|37.||19 May||1222||25-25||142-34||2 planes||5 & 8||SD||While surfacing. Dove.|
|38.||19 May||1443||25-30||142-36||Ruth Bomber||3||3000 ft.||260°||Per.||While submerged during antisubmarine hunt by enemy.|
|39.||20 May||0616||25-52||142-35||Ruth, Val||8||3000 ft.||090°||SS||Dove.|
|40.||20 May||1118||25-52||142-18||"Pete"||12||3500 ft.||180°||SS||Dove.|
|41.||21 May||1235||25-37||142-25||Mavis||8||4000 ft.||135°||SS||Dove.|
|43.||26 May||1239||17-44||154-53||4||SD||Dove. 3 Bombs.|
|44.||28 May||0930||16-50||165-13||U.S. B-24||12-0||1000 ft.||Var.||SS||Exchanged signals.|
|45.||30 May||1800||9-30||170-28||3 SBD's||12-2||1500 ft.||Var.||SD||Bombed Wotje.|
The anti-submarine air patrol in the Bonins and Kazan Retto was not heavy enough to prevent a surface patrol. However, on April 24, 1944 seven contacts were made, and on April 26, 1944 five more. Two or three contacts were the usual thing. Some of these contacts, no doubt, were planes in transit from Haha Jima to Iwo Jima.
The Mavis flying boat, sighted several times, always to the eastward of the Gunto, may have been scouting to the eastward for our surface units.
No echo ranging was heard during the entire patrol. In the approach on May 21, 1944, Drum used standard speed and flooded negative when going deep within 500 yards of an escort. There was no indication whatsoever that this escort or either of the other two with the small ship knew there was a submarine in the vicinity.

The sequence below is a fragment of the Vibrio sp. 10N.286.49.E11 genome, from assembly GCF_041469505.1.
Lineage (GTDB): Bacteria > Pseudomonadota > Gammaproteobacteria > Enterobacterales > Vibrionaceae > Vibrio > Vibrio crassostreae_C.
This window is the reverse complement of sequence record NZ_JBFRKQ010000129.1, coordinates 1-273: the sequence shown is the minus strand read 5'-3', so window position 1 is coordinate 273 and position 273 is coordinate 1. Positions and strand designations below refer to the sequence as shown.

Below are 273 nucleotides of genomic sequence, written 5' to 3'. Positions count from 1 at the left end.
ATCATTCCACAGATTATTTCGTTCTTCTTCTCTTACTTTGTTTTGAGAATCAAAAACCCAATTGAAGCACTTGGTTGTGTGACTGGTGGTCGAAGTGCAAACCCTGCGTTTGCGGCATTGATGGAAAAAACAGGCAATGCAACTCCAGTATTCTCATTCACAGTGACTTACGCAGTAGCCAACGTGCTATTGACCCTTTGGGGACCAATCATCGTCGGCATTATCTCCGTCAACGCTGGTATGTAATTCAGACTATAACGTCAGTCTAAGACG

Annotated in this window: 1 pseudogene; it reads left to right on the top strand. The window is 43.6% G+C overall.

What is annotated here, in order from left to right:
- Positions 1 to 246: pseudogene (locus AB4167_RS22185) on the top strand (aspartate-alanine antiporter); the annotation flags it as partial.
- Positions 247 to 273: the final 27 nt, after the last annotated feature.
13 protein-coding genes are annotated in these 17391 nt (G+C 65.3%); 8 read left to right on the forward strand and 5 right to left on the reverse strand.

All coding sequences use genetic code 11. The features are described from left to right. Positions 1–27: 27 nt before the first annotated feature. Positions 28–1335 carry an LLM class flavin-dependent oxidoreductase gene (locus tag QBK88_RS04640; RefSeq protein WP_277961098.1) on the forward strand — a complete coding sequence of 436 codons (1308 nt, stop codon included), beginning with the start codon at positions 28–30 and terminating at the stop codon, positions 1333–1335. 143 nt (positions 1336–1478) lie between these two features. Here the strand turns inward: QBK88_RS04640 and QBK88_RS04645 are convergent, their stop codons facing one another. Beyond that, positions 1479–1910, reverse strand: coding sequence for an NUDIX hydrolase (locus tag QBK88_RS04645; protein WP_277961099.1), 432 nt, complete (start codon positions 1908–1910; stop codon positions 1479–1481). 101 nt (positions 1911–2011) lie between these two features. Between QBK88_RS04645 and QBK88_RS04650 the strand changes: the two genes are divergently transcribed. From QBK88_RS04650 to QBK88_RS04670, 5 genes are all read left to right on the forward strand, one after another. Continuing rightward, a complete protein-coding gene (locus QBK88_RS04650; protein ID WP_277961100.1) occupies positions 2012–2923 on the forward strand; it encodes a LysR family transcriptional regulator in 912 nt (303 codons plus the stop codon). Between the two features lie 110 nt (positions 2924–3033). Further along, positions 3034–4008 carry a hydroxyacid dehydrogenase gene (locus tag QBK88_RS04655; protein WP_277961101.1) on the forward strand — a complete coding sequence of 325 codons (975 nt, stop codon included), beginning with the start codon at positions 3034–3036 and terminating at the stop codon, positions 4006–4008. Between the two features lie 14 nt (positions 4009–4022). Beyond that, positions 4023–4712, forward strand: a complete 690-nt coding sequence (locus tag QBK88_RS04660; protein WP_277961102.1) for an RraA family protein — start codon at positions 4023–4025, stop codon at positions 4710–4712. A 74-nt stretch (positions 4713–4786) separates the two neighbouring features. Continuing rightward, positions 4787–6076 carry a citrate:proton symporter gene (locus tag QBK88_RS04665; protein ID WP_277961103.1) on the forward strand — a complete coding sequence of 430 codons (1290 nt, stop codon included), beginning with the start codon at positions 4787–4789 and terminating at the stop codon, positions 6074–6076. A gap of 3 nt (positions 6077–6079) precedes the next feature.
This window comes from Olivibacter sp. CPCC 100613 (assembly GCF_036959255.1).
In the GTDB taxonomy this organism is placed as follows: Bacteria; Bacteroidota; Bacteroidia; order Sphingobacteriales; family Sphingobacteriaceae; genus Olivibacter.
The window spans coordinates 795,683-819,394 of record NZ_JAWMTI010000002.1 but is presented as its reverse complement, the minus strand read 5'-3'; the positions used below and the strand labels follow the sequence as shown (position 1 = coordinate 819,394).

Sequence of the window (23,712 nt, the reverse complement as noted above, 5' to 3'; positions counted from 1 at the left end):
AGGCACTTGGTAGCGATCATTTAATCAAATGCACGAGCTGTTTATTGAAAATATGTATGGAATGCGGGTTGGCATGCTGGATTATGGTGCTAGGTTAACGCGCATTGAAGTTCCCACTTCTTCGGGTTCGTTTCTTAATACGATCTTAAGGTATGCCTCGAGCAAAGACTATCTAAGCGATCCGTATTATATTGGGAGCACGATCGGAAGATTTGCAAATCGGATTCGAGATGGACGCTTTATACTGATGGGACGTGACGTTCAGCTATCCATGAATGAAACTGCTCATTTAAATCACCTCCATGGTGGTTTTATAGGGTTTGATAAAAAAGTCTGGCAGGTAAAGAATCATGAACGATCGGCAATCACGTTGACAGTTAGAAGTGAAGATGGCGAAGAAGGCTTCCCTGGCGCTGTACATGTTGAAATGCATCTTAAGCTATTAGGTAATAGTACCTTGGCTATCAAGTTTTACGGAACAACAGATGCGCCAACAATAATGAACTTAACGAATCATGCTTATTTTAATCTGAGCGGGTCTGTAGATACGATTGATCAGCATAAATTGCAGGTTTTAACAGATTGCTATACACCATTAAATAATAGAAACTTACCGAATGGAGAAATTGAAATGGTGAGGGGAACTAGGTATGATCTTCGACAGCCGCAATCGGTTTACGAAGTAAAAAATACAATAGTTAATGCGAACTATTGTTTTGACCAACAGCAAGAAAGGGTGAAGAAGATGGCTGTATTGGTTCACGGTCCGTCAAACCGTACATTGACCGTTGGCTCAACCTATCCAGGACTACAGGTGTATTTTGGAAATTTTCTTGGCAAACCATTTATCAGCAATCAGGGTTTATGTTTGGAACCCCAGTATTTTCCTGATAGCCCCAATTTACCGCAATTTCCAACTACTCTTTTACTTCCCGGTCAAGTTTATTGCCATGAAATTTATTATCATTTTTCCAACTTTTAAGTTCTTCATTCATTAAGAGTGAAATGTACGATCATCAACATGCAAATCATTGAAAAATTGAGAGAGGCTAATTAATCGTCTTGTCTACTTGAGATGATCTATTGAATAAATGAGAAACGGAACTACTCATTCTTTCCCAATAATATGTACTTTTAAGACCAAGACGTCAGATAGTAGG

The pit log was unreliable throughout the run. Early in the patrol the bellows was renewed, and operation improved. However, constant attendance was required in order to keep the operation of the pit log even semi-satisfactory.
On April 26, 1944, a near fire occurred in the main control cubicle. The resistance in parallel with the starboard main motor contact-maker (S3) became red hot because particles of cork prevented complete closure of the contact points when the controller was put in the S3 position.
On May 3, 1944, an usual swishing noise was discovered in the starboard shaft or propeller. The shaft does not squeal or vibrate at any speed. This noise commences at about 80 RPM at periscope depth, but does not start until about 130 RPM at 250 feet. A careful inspection will be made during the next refit to determine the source of this noise.
Radio reception was satisfactory in the Bonin Islands. Transmission to stations in the Australian area was more successful than to NPM.
The following information was obtained while in the area in connection with signal strength of the Haiku Fox schedules.
|0-4||6380 & 9090 Kcs.||Good (S4)|
|4-8||9090 & 14390 Kcs.||Fair (S3)|
|8-12||14390 & 16.68 Kcs.||Fair (S3)|
|12-16||14390 Kcs.||Fair (S3)|
|16-20||9090 Kcs.||Good (S4)|
|20-24||6380 & 9090 Kcs.||Excellent (S5)|
Japanese interference was encountered on 6380 Kcs. and 450 Kcs., although it was not heavy enough to prevent copying.